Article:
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Pet cats and dogs may help protect infants from food allergies, study suggests

A new study found young children exposed to cats or indoor dogs had a lower risk of all food allergies compared with babies in pet-free homes. (Paulo Sousa/EyeEm/Getty Images)
A new study found young children exposed to cats or indoor dogs had a lower risk of all food allergies compared with babies in pet-free homes. (Paulo Sousa/EyeEm/Getty Images)
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Children who live with cats or dogs during fetal development and early infancy may be less likely than other kids to develop food allergies, according to a new study.

The study, published Wednesday in the journal PLOS One, analyzed data from over 65,000 children from Japan. It found that children exposed to cats or indoor dogs had a 13 per cent to 16 per cent lower risk of all food allergies compared with babies in pet-free homes.

"Our findings suggest that exposure to dogs and cats might be beneficial against the development of certain food allergies, thereby alleviating concerns about pet keeping and reducing the burden of food allergies," the authors wrote.

The study found that children exposed to cats were less likely to develop egg, wheat and soybean allergies, while those exposed to dogs were less likely to have egg, milk and nut allergies.

Although there was no association between turtles and birds and food allergies, hamster exposure during fetal development was linked with nearly twice the risk of nut allergies. The authors speculate that nuts that hamsters consume may sensitize infants through physical contact or house dust.

The exact mechanism remains unclear, but experts say pet exposure may strengthen an infant's gut microbiome, either directly or indirectly though changes in the parent's or home microbiome.

"We know from a lot of studies that the microbiome -- which are the bacteria that live within us, thousands and millions of them inside everybody's gut -- affect our immune responses and our immune system, particularly whether we develop allergies or not," said Dr. Amal Assa'ad, director of the Food Allergy Program at Cincinnati Children's Hospital, who was not involved with the new research.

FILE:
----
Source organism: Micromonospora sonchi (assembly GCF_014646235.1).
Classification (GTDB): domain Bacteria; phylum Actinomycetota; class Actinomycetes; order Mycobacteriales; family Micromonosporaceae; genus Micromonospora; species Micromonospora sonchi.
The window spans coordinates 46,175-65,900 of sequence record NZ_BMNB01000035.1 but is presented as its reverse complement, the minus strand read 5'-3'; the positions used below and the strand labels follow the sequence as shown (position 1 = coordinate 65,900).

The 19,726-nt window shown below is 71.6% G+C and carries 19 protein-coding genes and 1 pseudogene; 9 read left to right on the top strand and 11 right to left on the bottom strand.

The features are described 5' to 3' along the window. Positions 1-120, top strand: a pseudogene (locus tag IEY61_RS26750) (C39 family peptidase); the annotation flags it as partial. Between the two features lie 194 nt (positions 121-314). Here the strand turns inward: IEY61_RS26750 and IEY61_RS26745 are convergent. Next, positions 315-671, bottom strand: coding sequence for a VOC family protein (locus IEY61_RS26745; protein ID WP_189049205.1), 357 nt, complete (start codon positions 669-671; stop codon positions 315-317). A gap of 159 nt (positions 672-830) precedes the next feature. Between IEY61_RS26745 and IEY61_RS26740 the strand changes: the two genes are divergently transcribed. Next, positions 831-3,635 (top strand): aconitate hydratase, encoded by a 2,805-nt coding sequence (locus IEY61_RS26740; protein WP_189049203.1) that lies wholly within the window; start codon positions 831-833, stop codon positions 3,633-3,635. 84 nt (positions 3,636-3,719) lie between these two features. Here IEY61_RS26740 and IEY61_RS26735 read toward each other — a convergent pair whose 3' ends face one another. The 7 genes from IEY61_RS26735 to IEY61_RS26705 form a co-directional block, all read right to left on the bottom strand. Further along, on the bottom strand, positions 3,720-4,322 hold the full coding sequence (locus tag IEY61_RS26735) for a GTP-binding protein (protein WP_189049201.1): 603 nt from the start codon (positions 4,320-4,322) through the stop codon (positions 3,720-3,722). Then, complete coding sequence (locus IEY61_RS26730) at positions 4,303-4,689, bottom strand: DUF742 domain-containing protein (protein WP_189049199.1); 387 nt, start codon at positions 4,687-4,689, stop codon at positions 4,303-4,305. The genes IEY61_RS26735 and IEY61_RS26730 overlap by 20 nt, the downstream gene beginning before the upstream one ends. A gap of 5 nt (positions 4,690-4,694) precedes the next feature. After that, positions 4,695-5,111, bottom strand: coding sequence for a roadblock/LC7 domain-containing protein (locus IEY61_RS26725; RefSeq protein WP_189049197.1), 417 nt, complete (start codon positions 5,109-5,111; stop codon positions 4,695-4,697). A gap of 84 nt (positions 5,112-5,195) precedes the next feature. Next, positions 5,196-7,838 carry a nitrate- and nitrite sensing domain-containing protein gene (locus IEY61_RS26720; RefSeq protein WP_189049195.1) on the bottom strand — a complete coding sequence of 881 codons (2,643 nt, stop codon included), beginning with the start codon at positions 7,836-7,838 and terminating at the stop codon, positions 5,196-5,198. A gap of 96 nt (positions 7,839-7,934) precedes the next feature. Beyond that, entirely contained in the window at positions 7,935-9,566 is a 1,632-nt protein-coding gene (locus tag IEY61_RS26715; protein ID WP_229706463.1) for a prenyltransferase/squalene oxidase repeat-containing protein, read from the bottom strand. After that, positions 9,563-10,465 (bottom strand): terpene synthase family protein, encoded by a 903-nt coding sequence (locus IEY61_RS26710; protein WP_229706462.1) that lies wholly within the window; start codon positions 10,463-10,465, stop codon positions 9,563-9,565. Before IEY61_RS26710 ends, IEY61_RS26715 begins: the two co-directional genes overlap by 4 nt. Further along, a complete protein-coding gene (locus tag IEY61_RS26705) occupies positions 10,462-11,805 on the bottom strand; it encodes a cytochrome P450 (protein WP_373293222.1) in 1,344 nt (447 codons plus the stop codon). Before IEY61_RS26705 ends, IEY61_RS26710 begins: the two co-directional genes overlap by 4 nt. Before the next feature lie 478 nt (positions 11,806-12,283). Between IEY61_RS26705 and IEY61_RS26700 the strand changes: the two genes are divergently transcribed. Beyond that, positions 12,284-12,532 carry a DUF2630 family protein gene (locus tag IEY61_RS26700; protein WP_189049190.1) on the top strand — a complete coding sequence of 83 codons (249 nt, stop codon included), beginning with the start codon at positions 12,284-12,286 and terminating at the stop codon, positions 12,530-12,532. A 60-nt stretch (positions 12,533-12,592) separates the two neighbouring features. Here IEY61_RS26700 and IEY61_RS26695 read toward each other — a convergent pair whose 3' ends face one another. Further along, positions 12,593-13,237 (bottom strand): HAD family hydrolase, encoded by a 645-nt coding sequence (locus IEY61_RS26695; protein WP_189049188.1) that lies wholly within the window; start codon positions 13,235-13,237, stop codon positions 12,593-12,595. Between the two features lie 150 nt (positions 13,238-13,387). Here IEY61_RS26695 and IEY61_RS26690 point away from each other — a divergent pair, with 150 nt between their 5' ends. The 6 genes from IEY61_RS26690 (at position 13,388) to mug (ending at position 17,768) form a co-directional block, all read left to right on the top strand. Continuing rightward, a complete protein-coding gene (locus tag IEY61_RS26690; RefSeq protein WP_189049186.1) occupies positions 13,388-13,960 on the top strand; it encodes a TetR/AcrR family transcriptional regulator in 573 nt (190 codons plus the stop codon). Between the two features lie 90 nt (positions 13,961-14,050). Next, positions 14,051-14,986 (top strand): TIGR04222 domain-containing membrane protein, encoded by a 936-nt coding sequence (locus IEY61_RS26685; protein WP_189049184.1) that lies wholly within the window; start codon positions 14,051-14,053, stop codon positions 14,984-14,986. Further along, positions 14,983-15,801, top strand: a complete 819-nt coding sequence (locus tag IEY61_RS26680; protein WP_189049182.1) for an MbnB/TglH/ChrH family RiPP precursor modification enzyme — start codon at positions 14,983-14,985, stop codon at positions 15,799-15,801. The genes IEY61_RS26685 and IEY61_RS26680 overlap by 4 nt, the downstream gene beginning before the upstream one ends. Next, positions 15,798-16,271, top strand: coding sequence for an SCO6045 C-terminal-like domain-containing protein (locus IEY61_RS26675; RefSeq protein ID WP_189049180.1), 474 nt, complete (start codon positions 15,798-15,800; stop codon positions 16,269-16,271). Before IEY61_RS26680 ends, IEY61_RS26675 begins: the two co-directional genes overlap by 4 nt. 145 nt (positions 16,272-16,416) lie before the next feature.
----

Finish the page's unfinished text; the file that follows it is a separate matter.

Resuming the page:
Dr. Jonathan Bernstein, president of the American Academy of Allergy, Asthma, and Immunology, says dirt and other materials secreted by pets could be a good thing.

"It is critical to have these exposures early on as the immune system is developing, as the gut is developing, because it does seem to be an important route for sensitization," said Bernstein, who was not involved with the study.

Previous research has had mixed results. Some have linked pet exposure to decreased risk of food allergy, but others have found no association.

"The data is all over the place," Assa'ad said.

Although the researchers on the new study accounted for several factors that could influence the participant's risk of food allergy -- including mother's age, history of allergic disease, smoking status and place of residence -- they say it's possible that other factors influenced the results.

Additionally, food allergy data was self-reported, which relies on accurate diagnosis from participants, the researchers say.

"There's a need to really confirm these types of studies," Bernstein said. "So I wouldn't necessarily change lifestyles based on this data, but I wouldn't certainly get rid of pets in the home."

Experts hope these results can help guide research into the drivers behind childhood food allergies and reassure pet owners.

"If you're thinking about having an animal and you're concerned because you have allergies ... there may be an added benefit to having an animal, not just in terms of what it does for families and people's general love of pets, but also, it could be potentially protective if there's an early life exposure," Bernstein said.

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